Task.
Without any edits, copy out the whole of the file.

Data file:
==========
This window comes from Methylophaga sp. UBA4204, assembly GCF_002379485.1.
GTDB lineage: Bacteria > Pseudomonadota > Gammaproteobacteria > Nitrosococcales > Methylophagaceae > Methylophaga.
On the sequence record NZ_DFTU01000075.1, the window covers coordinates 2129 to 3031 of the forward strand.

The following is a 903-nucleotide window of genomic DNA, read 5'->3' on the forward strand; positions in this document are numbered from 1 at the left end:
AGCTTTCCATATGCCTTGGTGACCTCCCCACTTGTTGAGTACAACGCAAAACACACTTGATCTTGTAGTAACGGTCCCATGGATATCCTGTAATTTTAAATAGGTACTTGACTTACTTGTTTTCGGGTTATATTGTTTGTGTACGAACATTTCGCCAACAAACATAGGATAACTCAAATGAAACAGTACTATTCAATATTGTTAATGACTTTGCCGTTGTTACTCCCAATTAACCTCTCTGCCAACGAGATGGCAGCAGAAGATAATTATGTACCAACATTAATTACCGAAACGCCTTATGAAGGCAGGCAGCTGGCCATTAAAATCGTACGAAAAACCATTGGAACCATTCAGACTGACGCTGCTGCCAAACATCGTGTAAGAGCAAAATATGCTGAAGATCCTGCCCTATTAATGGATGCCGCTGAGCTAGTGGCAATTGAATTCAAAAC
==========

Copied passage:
This window comes from Methylophaga sp. UBA4204, assembly GCF_002379485.1.
GTDB lineage: Bacteria > Pseudomonadota > Gammaproteobacteria > Nitrosococcales > Methylophagaceae > Methylophaga.
On the sequence record NZ_DFTU01000075.1, the window covers coordinates 2129 to 3031 of the forward strand.

The following is a 903-nucleotide window of genomic DNA, read 5'->3' on the forward strand; positions in this document are numbered from 1 at the left end:
AGCTTTCCATATGCCTTGGTGACCTCCCCACTTGTTGAGTACAACGCAAAACACACTTGATCTTGTAGTAACGGTCCCATGGATATCCTGTAATTTTAAATAGGTACTTGACTTACTTGTTTTCGGGTTATATTGTTTGTGTACGAACATTTCGCCAACAAACATAGGATAACTCAAATGAAACAGTACTATTCAATATTGTTAATGACTTTGCCGTTGTTACTCCCAATTAACCTCTCTGCCAACGAGATGGCAGCAGAAGATAATTATGTACCAACATTAATTACCGAAACGCCTTATGAAGGCAGGCAGCTGGCCATTAAAATCGTACGAAAAACCATTGGAACCATTCAGACTGACGCTGCTGCCAAACATCGTGTAAGAGCAAAATATGCTGAAGATCCTGCCCTATTAATGGATGCCGCTGAGCTAGTGGCAATTGAATTCAAAAC